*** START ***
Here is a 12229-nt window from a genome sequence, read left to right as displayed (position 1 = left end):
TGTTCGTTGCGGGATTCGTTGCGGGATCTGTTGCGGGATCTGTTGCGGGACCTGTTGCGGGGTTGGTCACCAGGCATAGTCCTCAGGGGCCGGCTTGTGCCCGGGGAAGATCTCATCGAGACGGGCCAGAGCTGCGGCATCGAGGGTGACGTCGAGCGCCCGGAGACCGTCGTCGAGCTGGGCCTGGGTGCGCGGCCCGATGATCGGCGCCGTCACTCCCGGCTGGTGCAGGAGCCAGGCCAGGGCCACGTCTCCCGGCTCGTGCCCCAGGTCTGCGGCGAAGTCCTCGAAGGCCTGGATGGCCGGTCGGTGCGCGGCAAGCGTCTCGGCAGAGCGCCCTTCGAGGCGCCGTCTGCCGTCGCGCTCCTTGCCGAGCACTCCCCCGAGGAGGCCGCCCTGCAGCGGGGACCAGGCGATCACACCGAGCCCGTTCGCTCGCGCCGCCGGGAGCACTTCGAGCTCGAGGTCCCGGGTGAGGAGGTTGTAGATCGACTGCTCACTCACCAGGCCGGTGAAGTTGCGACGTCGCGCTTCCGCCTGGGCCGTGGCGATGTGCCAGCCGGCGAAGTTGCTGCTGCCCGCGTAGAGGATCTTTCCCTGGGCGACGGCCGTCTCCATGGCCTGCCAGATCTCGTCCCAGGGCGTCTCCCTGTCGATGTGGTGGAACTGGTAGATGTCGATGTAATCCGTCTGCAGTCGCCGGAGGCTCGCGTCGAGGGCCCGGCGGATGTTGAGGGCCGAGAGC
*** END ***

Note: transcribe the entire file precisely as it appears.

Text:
Here is a 12229-nt window from a genome sequence, read left to right as displayed (position 1 = left end):
TGTTCGTTGCGGGATTCGTTGCGGGATCTGTTGCGGGATCTGTTGCGGGACCTGTTGCGGGGTTGGTCACCAGGCATAGTCCTCAGGGGCCGGCTTGTGCCCGGGGAAGATCTCATCGAGACGGGCCAGAGCTGCGGCATCGAGGGTGACGTCGAGCGCCCGGAGACCGTCGTCGAGCTGGGCCTGGGTGCGCGGCCCGATGATCGGCGCCGTCACTCCCGGCTGGTGCAGGAGCCAGGCCAGGGCCACGTCTCCCGGCTCGTGCCCCAGGTCTGCGGCGAAGTCCTCGAAGGCCTGGATGGCCGGTCGGTGCGCGGCAAGCGTCTCGGCAGAGCGCCCTTCGAGGCGCCGTCTGCCGTCGCGCTCCTTGCCGAGCACTCCCCCGAGGAGGCCGCCCTGCAGCGGGGACCAGGCGATCACACCGAGCCCGTTCGCTCGCGCCGCCGGGAGCACTTCGAGCTCGAGGTCCCGGGTGAGGAGGTTGTAGATCGACTGCTCACTCACCAGGCCGGTGAAGTTGCGACGTCGCGCTTCCGCCTGGGCCGTGGCGATGTGCCAGCCGGCGAAGTTGCTGCTGCCCGCGTAGAGGATCTTTCCCTGGGCGACGGCCGTCTCCATGGCCTGCCAGATCTCGTCCCAGGGCGTCTCCCTGTCGATGTGGTGGAACTGGTAGATGTCGATGTAATCCGTCTGCAGTCGCCGGAGGCTCGCGTCGAGGGCCCGGCGGATGTTGAGGGCCGAGAGC